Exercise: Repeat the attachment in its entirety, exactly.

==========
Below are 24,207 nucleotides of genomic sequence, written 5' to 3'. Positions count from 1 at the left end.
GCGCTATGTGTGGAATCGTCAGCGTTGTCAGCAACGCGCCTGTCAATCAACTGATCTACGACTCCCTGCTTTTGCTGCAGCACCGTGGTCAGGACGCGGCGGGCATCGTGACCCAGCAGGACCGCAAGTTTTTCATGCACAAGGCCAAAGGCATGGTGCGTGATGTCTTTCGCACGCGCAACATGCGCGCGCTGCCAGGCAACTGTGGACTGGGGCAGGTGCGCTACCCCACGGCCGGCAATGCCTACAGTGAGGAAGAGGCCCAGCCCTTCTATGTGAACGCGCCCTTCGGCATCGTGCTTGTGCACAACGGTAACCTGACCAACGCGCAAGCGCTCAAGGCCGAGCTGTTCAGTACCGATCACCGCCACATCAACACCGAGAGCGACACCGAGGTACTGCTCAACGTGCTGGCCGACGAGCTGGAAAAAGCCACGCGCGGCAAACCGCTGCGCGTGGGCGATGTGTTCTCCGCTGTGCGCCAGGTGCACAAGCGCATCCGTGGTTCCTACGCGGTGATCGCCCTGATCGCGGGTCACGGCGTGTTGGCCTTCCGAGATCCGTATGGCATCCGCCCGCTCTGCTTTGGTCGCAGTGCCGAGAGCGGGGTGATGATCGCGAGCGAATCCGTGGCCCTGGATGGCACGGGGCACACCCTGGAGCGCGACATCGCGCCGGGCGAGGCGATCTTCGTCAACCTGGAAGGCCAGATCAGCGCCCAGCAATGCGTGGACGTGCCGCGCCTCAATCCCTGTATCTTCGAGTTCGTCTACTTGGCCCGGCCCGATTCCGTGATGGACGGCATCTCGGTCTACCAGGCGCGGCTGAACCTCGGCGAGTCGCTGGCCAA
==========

Below are 24,207 nucleotides of genomic sequence, written 5' to 3'. Positions count from 1 at the left end.
GCGCTATGTGTGGAATCGTCAGCGTTGTCAGCAACGCGCCTGTCAATCAACTGATCTACGACTCCCTGCTTTTGCTGCAGCACCGTGGTCAGGACGCGGCGGGCATCGTGACCCAGCAGGACCGCAAGTTTTTCATGCACAAGGCCAAAGGCATGGTGCGTGATGTCTTTCGCACGCGCAACATGCGCGCGCTGCCAGGCAACTGTGGACTGGGGCAGGTGCGCTACCCCACGGCCGGCAATGCCTACAGTGAGGAAGAGGCCCAGCCCTTCTATGTGAACGCGCCCTTCGGCATCGTGCTTGTGCACAACGGTAACCTGACCAACGCGCAAGCGCTCAAGGCCGAGCTGTTCAGTACCGATCACCGCCACATCAACACCGAGAGCGACACCGAGGTACTGCTCAACGTGCTGGCCGACGAGCTGGAAAAAGCCACGCGCGGCAAACCGCTGCGCGTGGGCGATGTGTTCTCCGCTGTGCGCCAGGTGCACAAGCGCATCCGTGGTTCCTACGCGGTGATCGCCCTGATCGCGGGTCACGGCGTGTTGGCCTTCCGAGATCCGTATGGCATCCGCCCGCTCTGCTTTGGTCGCAGTGCCGAGAGCGGGGTGATGATCGCGAGCGAATCCGTGGCCCTGGATGGCACGGGGCACACCCTGGAGCGCGACATCGCGCCGGGCGAGGCGATCTTCGTCAACCTGGAAGGCCAGATCAGCGCCCAGCAATGCGTGGACGTGCCGCGCCTCAATCCCTGTATCTTCGAGTTCGTCTACTTGGCCCGGCCCGATTCCGTGATGGACGGCATCTCGGTCTACCAGGCGCGGCTGAACCTCGGCGAGTCGCTGGCCAA